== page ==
Friday, 4 April 2014

How much has immigration contributed to population growth in the UK?

Immigration is a highly politicised topic in the UK, having come to the forefront of the political debate over the last few years. In this post, I do not take a position in the debate over immigration; nor do I even analyze any of the relevant arguments. Rather, I simply consider the extent to which recent immigration has contributed to population growth.

It is widely believed, rightly or wrongly, that immigration was too high under the previous Labour government. And this is true not only among Conservatives and UKIP supporters, but among Labour supporters and Liberal Democrats as well. A 2013 YouGov poll found that 74% of Labour supporters and 59% of Liberal Democrats, along with 92% of Conservatives and 98% of UKIP supporters, thought that the last Labour government admitted too many immigrants. And according to a 2012 YouGov poll, among individuals who voted Labour in 1997, 67% of those who also voted Labour in 2010 want zero net migration, while 78% of those who voted for another party in 2010 want zero net migration.

The first chart (below) plots net migration in the UK between 1970 and 2012, using data from the ONS. Between 1970 and the early 1980s, net migration was low and negative. It turned low and positive during the mid-1980s. Beginning in approximately 1997, it increased markedly to about 150-200 thousand net migrants per year, where it remained throughout the 2000s.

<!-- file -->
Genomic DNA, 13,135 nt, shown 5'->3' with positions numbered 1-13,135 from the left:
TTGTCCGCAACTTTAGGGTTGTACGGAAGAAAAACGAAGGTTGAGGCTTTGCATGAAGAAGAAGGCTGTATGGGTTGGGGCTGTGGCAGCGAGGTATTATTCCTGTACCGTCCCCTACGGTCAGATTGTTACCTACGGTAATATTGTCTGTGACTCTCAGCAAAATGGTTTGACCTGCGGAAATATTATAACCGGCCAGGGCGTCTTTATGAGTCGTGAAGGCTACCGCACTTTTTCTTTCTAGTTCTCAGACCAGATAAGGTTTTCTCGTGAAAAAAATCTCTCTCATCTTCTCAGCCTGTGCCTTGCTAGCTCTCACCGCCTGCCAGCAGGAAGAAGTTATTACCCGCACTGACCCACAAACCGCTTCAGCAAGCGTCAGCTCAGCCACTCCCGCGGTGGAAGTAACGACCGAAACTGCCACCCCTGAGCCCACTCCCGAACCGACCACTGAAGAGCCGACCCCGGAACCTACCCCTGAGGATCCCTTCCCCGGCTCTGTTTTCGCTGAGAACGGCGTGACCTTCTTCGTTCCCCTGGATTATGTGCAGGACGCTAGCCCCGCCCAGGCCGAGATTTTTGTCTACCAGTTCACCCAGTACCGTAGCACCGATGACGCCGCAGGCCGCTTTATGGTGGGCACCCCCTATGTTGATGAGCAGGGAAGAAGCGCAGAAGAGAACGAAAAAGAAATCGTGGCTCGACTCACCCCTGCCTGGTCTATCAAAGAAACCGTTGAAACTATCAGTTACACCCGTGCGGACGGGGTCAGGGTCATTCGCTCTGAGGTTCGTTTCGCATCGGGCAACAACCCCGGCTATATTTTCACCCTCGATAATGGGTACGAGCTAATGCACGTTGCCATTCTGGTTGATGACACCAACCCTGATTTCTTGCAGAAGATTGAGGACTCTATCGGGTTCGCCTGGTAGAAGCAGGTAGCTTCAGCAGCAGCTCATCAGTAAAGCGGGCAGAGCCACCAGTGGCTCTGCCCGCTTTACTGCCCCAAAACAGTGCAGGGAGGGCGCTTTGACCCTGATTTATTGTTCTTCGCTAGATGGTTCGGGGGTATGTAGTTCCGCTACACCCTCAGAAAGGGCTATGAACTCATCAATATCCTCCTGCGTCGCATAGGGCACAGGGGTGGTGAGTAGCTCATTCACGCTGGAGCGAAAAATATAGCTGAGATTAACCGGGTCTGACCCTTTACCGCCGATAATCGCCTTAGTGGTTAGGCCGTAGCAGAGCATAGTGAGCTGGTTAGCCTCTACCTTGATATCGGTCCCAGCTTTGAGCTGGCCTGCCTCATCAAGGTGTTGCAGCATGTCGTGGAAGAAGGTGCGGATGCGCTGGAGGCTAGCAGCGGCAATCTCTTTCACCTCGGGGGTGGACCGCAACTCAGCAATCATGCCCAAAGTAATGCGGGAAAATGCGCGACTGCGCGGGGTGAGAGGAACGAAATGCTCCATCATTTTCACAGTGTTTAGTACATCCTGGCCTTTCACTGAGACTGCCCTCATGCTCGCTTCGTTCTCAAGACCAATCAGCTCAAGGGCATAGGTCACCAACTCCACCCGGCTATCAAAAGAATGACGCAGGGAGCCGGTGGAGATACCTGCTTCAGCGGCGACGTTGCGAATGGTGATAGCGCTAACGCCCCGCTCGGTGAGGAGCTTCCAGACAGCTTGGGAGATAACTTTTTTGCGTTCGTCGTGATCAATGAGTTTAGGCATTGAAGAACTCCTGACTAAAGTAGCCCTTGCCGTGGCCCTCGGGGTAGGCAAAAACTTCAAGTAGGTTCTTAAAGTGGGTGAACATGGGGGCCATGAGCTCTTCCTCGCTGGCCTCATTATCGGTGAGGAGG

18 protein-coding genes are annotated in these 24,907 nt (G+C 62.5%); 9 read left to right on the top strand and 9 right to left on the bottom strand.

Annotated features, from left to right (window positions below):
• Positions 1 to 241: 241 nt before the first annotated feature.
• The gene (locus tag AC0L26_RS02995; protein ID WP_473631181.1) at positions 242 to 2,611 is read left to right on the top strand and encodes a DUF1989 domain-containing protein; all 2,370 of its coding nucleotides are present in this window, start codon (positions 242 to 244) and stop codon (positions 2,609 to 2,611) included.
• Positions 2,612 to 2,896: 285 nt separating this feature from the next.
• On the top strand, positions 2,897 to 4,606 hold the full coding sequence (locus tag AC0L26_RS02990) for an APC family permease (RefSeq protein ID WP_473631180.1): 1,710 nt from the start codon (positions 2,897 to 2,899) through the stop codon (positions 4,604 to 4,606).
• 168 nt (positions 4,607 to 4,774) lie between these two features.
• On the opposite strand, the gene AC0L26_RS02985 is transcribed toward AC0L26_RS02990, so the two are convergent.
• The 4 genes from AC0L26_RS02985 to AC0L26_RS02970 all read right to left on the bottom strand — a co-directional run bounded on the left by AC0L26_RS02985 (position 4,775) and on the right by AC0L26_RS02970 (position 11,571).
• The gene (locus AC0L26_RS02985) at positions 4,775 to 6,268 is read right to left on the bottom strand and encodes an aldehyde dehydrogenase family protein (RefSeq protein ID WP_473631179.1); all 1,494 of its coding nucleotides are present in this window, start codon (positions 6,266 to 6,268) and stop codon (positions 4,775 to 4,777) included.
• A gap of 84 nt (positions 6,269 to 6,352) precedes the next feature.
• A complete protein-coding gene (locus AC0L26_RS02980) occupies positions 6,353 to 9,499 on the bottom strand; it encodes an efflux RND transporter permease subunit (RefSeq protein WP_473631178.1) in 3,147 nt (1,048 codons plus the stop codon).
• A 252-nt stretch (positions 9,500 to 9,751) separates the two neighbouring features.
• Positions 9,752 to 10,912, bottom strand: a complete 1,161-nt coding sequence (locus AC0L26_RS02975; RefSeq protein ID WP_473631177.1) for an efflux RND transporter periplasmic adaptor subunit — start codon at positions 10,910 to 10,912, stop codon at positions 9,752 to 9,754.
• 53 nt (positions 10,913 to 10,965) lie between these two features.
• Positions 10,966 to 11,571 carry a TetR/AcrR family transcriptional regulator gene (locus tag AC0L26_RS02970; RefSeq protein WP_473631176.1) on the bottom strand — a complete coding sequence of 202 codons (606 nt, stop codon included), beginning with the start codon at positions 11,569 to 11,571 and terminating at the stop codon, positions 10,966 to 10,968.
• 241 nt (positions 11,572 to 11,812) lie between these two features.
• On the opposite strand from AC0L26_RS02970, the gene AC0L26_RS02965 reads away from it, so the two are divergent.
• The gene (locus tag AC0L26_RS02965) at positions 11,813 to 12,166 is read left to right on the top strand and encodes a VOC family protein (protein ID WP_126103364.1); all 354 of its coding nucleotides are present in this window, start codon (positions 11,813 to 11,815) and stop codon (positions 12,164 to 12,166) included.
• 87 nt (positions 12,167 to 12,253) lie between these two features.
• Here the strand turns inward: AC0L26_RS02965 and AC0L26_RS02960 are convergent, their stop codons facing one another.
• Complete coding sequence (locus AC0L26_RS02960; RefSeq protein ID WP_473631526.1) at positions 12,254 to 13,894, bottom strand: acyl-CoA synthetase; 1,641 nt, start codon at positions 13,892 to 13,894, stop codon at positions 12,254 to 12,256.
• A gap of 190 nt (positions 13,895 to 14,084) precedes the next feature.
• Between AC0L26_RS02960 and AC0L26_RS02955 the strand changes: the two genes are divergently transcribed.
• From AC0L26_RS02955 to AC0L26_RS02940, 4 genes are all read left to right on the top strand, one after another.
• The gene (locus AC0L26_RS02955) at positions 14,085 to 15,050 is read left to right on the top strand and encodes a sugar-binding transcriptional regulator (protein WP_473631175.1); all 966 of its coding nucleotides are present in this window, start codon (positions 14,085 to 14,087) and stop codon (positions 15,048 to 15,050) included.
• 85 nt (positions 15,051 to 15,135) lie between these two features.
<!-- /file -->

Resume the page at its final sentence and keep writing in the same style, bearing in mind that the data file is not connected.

The second chart (below) plots cumulative change in population between 1997 and 2012. The continuous line describes the change that was actually observed, while the dashed line describes the change that would have been observed if net migration had been zero. By 2012, the actual population was 5.06 million larger than it had been in 1997. Under zero net migration, the population in 2012 would have been 2.19 million larger than it had been in 1997. Therefore, approximately 57% of the population growth that took place between 1997 and 2012 may be attributable to immigration. Overall, the UK population might have been 5% smaller by 2012 under zero net migration. Note that this analysis only considers the direct effect of immigration on population growth. It does not account for differential fertility between immigrants and natives.

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